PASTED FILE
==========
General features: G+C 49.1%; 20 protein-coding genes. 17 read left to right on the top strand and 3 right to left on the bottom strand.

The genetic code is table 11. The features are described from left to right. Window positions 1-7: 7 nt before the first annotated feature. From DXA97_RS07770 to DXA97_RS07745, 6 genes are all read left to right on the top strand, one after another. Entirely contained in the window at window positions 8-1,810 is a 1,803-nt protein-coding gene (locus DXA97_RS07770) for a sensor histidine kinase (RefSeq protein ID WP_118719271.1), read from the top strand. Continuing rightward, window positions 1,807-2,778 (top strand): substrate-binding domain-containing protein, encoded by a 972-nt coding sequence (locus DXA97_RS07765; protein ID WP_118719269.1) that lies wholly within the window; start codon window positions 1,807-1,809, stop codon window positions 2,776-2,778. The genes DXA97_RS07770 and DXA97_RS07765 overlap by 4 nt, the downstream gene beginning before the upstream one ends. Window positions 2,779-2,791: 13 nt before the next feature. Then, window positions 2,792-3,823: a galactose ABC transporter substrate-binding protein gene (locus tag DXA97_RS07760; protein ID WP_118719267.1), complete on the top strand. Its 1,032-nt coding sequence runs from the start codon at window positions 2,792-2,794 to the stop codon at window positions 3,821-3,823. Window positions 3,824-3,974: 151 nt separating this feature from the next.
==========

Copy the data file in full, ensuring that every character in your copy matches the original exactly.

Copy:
General features: G+C 49.1%; 20 protein-coding genes. 17 read left to right on the top strand and 3 right to left on the bottom strand.

The genetic code is table 11. The features are described from left to right. Window positions 1-7: 7 nt before the first annotated feature. From DXA97_RS07770 to DXA97_RS07745, 6 genes are all read left to right on the top strand, one after another. Entirely contained in the window at window positions 8-1,810 is a 1,803-nt protein-coding gene (locus DXA97_RS07770) for a sensor histidine kinase (RefSeq protein ID WP_118719271.1), read from the top strand. Continuing rightward, window positions 1,807-2,778 (top strand): substrate-binding domain-containing protein, encoded by a 972-nt coding sequence (locus DXA97_RS07765; protein ID WP_118719269.1) that lies wholly within the window; start codon window positions 1,807-1,809, stop codon window positions 2,776-2,778. The genes DXA97_RS07770 and DXA97_RS07765 overlap by 4 nt, the downstream gene beginning before the upstream one ends. Window positions 2,779-2,791: 13 nt before the next feature. Then, window positions 2,792-3,823: a galactose ABC transporter substrate-binding protein gene (locus tag DXA97_RS07760; protein ID WP_118719267.1), complete on the top strand. Its 1,032-nt coding sequence runs from the start codon at window positions 2,792-2,794 to the stop codon at window positions 3,821-3,823. Window positions 3,824-3,974: 151 nt separating this feature from the next.